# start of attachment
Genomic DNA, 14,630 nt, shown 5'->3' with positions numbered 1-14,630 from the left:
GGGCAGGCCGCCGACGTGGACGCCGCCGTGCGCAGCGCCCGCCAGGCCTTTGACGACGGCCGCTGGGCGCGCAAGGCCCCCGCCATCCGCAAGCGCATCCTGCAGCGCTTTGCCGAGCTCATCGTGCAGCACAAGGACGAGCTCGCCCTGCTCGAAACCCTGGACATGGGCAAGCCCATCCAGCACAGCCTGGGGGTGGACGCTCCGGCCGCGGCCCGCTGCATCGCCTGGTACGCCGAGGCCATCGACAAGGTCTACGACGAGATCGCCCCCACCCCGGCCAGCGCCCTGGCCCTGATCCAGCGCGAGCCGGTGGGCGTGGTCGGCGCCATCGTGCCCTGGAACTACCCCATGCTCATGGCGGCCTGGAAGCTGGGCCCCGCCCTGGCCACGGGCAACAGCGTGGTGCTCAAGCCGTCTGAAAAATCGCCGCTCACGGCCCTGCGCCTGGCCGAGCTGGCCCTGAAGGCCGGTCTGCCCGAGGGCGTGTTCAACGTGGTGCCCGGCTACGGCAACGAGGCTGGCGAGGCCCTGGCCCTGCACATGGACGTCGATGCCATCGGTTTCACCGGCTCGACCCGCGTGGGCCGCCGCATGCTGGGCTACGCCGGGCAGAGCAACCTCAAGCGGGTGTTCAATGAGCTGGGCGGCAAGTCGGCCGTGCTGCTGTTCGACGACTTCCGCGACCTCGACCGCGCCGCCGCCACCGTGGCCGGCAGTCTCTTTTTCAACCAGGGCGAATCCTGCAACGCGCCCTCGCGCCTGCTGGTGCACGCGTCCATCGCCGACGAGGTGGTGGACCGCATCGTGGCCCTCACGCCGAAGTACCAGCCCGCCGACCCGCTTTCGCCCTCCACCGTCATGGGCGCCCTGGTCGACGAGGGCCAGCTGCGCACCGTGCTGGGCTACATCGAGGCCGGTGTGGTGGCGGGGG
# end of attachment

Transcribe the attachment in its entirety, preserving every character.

Genomic DNA, 14,630 nt, shown 5'->3' with positions numbered 1-14,630 from the left:
GGGCAGGCCGCCGACGTGGACGCCGCCGTGCGCAGCGCCCGCCAGGCCTTTGACGACGGCCGCTGGGCGCGCAAGGCCCCCGCCATCCGCAAGCGCATCCTGCAGCGCTTTGCCGAGCTCATCGTGCAGCACAAGGACGAGCTCGCCCTGCTCGAAACCCTGGACATGGGCAAGCCCATCCAGCACAGCCTGGGGGTGGACGCTCCGGCCGCGGCCCGCTGCATCGCCTGGTACGCCGAGGCCATCGACAAGGTCTACGACGAGATCGCCCCCACCCCGGCCAGCGCCCTGGCCCTGATCCAGCGCGAGCCGGTGGGCGTGGTCGGCGCCATCGTGCCCTGGAACTACCCCATGCTCATGGCGGCCTGGAAGCTGGGCCCCGCCCTGGCCACGGGCAACAGCGTGGTGCTCAAGCCGTCTGAAAAATCGCCGCTCACGGCCCTGCGCCTGGCCGAGCTGGCCCTGAAGGCCGGTCTGCCCGAGGGCGTGTTCAACGTGGTGCCCGGCTACGGCAACGAGGCTGGCGAGGCCCTGGCCCTGCACATGGACGTCGATGCCATCGGTTTCACCGGCTCGACCCGCGTGGGCCGCCGCATGCTGGGCTACGCCGGGCAGAGCAACCTCAAGCGGGTGTTCAATGAGCTGGGCGGCAAGTCGGCCGTGCTGCTGTTCGACGACTTCCGCGACCTCGACCGCGCCGCCGCCACCGTGGCCGGCAGTCTCTTTTTCAACCAGGGCGAATCCTGCAACGCGCCCTCGCGCCTGCTGGTGCACGCGTCCATCGCCGACGAGGTGGTGGACCGCATCGTGGCCCTCACGCCGAAGTACCAGCCCGCCGACCCGCTTTCGCCCTCCACCGTCATGGGCGCCCTGGTCGACGAGGGCCAGCTGCGCACCGTGCTGGGCTACATCGAGGCCGGTGTGGTGGCGGGGG